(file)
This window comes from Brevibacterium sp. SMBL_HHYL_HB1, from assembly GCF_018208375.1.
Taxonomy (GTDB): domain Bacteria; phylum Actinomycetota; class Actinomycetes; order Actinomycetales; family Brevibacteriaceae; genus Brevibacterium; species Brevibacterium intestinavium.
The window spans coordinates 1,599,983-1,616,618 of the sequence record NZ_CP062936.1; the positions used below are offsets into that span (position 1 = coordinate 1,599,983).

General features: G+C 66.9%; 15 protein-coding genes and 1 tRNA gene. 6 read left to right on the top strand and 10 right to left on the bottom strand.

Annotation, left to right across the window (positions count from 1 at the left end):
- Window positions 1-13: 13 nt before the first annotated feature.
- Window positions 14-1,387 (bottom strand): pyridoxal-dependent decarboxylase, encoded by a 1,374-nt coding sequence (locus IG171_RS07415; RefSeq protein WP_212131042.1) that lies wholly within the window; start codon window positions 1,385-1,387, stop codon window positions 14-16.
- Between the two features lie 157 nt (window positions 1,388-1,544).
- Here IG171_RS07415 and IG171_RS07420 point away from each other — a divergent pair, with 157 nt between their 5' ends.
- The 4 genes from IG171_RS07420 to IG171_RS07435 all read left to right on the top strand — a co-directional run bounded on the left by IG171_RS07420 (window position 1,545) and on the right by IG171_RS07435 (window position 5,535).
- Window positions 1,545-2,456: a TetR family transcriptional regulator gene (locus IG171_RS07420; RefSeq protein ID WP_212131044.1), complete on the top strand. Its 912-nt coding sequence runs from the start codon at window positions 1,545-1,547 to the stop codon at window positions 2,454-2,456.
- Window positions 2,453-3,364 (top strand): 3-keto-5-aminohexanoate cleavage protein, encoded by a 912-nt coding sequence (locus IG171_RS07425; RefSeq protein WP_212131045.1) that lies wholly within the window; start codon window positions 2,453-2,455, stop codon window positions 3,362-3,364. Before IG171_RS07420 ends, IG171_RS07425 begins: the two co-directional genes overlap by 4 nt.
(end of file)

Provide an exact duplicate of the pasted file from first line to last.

This window comes from Brevibacterium sp. SMBL_HHYL_HB1, from assembly GCF_018208375.1.
Taxonomy (GTDB): domain Bacteria; phylum Actinomycetota; class Actinomycetes; order Actinomycetales; family Brevibacteriaceae; genus Brevibacterium; species Brevibacterium intestinavium.
The window spans coordinates 1,599,983-1,616,618 of the sequence record NZ_CP062936.1; the positions used below are offsets into that span (position 1 = coordinate 1,599,983).

General features: G+C 66.9%; 15 protein-coding genes and 1 tRNA gene. 6 read left to right on the top strand and 10 right to left on the bottom strand.

Annotation, left to right across the window (positions count from 1 at the left end):
- Window positions 1-13: 13 nt before the first annotated feature.
- Window positions 14-1,387 (bottom strand): pyridoxal-dependent decarboxylase, encoded by a 1,374-nt coding sequence (locus IG171_RS07415; RefSeq protein WP_212131042.1) that lies wholly within the window; start codon window positions 1,385-1,387, stop codon window positions 14-16.
- Between the two features lie 157 nt (window positions 1,388-1,544).
- Here IG171_RS07415 and IG171_RS07420 point away from each other — a divergent pair, with 157 nt between their 5' ends.
- The 4 genes from IG171_RS07420 to IG171_RS07435 all read left to right on the top strand — a co-directional run bounded on the left by IG171_RS07420 (window position 1,545) and on the right by IG171_RS07435 (window position 5,535).
- Window positions 1,545-2,456: a TetR family transcriptional regulator gene (locus IG171_RS07420; RefSeq protein ID WP_212131044.1), complete on the top strand. Its 912-nt coding sequence runs from the start codon at window positions 1,545-1,547 to the stop codon at window positions 2,454-2,456.
- Window positions 2,453-3,364 (top strand): 3-keto-5-aminohexanoate cleavage protein, encoded by a 912-nt coding sequence (locus IG171_RS07425; RefSeq protein WP_212131045.1) that lies wholly within the window; start codon window positions 2,453-2,455, stop codon window positions 3,362-3,364. Before IG171_RS07420 ends, IG171_RS07425 begins: the two co-directional genes overlap by 4 nt.